Fundamental Concepts

    Persons
    Every person is a unique individual, but each develops in a social setting in which they are influenced by, and interact with, other persons. The process of communication is one of these fundamental interactions.

    Society
    Society is made up of people, groups, networks, institutions, organisations and systems. These aspects of society may include local, national and international patterns of relationships. People belong to informal and formal groups, and within and between these groups there are patterns of interactions.

    Culture
    Culture refers to the knowledge, ways of thinking, feeling and behaving that give each society its coherence and its distinctive way of life. Culture is demonstrated by the beliefs, customs, values, laws, arts, technology and artefacts people generate and use as they interpret meaning from their world and solve present and future problems.

    Environment
    Every society is located in a particular physical setting. The attitudes and values people have in regard to their environment greatly affect interactions between the person, society, culture, and environment. Environments present societies with both opportunities and restraints.

    Time
    Every person, society and environment is located in time and is changing through time. Our perceptions of time as past, present and future are also important for social enquiry and action. These perceptions draw on past events that influence our present. They need not, however, determine our future. We can perceive a range of possible futures that can assist our decision-making.











    Key Concepts
    Work
    Productive activity paid or unpaid. The nature of work will be strongly influenced by such factors as cultural context, gender, continuity and change.
    Leisure
    The time you have free from the demands of work or other duties. leisure can be active and passive.
    Alienation
    Finding it difficult to cope in the changing work environment or feeling a loose of control over the social world. This can result in a sense of being an outsider or "alien"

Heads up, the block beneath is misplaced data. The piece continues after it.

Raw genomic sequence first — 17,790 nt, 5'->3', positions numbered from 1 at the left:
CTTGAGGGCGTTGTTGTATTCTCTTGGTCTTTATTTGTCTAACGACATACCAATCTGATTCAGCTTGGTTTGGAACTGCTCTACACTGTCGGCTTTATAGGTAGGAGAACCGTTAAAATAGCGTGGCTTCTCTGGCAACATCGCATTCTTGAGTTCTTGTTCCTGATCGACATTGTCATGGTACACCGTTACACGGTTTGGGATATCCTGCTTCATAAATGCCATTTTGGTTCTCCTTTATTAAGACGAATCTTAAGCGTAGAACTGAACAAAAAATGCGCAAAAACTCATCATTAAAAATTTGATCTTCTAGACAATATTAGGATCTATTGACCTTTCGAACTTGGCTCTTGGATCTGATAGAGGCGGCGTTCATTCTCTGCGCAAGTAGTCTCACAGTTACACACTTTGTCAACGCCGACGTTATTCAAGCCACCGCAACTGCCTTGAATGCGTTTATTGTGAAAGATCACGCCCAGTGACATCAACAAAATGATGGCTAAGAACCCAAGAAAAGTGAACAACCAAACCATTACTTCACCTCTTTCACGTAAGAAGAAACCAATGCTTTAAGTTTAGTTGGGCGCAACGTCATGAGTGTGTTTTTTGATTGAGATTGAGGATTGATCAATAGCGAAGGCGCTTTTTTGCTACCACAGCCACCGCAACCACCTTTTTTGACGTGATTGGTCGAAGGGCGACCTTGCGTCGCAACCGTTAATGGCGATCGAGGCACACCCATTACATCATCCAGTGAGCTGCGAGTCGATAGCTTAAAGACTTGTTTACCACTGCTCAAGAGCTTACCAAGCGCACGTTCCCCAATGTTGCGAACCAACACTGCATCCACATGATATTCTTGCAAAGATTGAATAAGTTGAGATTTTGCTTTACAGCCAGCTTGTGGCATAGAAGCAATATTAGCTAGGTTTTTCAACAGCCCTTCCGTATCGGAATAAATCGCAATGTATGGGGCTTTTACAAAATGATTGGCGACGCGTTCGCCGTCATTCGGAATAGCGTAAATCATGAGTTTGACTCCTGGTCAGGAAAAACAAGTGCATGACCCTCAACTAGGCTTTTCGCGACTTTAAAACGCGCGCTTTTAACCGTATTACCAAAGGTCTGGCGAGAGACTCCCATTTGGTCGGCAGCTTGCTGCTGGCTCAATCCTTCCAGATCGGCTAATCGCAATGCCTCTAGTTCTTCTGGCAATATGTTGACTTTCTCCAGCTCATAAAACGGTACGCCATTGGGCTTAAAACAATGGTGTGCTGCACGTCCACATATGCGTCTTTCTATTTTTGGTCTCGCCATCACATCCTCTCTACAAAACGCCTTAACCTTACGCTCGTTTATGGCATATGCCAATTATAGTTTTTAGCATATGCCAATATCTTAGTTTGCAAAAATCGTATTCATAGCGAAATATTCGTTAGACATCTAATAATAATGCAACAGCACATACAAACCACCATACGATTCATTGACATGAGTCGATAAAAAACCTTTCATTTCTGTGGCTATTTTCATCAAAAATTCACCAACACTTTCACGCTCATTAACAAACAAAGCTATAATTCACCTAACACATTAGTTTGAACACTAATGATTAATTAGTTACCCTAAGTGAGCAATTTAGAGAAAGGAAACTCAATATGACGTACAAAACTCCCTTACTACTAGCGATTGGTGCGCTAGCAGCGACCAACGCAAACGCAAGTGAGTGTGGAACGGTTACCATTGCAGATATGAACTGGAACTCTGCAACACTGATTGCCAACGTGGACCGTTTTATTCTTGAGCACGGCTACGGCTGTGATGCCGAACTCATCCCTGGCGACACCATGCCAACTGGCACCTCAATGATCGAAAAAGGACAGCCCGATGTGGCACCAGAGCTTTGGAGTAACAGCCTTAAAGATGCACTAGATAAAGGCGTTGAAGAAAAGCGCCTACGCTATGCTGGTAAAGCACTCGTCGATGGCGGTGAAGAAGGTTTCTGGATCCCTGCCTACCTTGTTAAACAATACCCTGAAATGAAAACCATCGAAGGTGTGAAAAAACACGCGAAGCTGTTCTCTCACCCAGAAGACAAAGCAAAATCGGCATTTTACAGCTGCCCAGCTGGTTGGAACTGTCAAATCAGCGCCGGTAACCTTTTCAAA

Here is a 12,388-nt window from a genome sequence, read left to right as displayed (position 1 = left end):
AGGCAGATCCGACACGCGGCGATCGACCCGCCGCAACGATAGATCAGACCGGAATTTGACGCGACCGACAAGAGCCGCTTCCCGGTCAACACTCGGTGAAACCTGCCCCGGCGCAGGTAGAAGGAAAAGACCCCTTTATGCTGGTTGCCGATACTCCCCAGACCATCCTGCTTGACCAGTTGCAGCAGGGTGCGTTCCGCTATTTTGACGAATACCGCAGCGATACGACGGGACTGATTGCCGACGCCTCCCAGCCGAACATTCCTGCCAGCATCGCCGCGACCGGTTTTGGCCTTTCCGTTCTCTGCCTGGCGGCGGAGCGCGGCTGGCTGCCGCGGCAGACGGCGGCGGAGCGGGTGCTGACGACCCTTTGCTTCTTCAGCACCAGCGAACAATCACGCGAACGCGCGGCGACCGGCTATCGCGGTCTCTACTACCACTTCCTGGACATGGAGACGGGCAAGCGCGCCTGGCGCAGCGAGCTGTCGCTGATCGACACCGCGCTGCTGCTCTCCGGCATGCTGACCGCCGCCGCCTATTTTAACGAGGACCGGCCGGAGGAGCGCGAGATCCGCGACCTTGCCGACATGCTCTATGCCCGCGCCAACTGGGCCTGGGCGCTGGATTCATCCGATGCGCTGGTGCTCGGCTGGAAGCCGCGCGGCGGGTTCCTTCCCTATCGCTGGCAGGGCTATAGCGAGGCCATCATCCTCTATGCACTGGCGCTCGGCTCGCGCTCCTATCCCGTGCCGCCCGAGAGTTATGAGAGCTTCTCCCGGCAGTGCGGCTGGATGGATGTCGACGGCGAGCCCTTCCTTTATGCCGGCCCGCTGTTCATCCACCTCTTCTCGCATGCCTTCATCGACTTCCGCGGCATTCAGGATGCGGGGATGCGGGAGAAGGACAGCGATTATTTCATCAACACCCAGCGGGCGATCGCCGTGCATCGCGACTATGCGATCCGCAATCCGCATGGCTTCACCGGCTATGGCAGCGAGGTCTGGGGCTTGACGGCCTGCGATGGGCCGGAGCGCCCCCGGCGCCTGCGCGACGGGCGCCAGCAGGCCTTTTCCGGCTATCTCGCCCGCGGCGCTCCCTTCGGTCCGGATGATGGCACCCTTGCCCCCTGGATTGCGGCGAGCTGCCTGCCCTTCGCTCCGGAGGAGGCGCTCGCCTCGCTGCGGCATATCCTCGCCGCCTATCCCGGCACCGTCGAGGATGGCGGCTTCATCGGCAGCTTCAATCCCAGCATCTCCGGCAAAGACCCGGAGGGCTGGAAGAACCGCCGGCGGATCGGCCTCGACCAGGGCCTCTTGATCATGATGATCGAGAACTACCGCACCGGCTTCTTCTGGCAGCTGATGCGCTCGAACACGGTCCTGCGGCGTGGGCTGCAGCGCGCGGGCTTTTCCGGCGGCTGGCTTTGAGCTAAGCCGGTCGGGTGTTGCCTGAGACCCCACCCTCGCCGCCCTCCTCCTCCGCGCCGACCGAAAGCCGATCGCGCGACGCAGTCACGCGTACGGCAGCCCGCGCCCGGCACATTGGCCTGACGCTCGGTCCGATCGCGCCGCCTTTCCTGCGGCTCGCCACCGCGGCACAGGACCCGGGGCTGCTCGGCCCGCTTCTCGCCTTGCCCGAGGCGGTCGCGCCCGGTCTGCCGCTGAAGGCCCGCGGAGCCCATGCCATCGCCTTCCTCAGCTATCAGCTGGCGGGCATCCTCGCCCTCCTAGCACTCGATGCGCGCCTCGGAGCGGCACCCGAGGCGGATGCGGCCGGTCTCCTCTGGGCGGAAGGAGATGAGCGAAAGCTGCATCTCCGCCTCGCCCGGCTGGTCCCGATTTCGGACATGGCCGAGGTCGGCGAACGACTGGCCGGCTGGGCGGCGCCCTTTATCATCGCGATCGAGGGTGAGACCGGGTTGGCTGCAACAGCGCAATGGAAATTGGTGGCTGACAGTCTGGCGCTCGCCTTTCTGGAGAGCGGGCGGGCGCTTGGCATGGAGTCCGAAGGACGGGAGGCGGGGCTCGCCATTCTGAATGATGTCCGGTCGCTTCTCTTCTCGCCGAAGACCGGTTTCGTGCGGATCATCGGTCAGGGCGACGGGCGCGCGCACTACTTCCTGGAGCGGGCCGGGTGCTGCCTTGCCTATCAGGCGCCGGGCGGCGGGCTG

Hierarchy
    Work and Leisure organisations usually have a formal structure that involves a chain of command. An individual's importance will decrease the further down their are in the hierarchy.
    Cooperation
    Working towards a common goal, team behavior.
    Status
    Position in society may effect work opportunities and choice of leisure activities.
    Identity
    The work a person does contributes a great deal to their sense of self. Other peoples perceptions are partly shaped by this knowledge too. An unemployed person may experience depression.
    Conflict
    Struggle for power within and between work and leisure organisations are instances of conflict.
    Continuity
    The nature and types of work people do and leisure activities they pursue will have a strong base in the tradition of their culture.
    Values
    Work and Leisure reflect the things that people hold as being of utmost importance. The "work ethic" is an example of a historical value.
    Customs
    Established ways of thinking and acting in society are evident in the way people behave at work and in leisure activities.
    Change
    Alterations in the patterns of work and leisure may occur because of factors such as technology, globalisation and contact with other cultures.
    Class
    Class system of dividing society into levels based mostly on economic status.
    Norms
    Expectations of behavior are shared by members of work and leisure organisations. These will reflect the microculture of particular organisations as well as the culture surrounding society.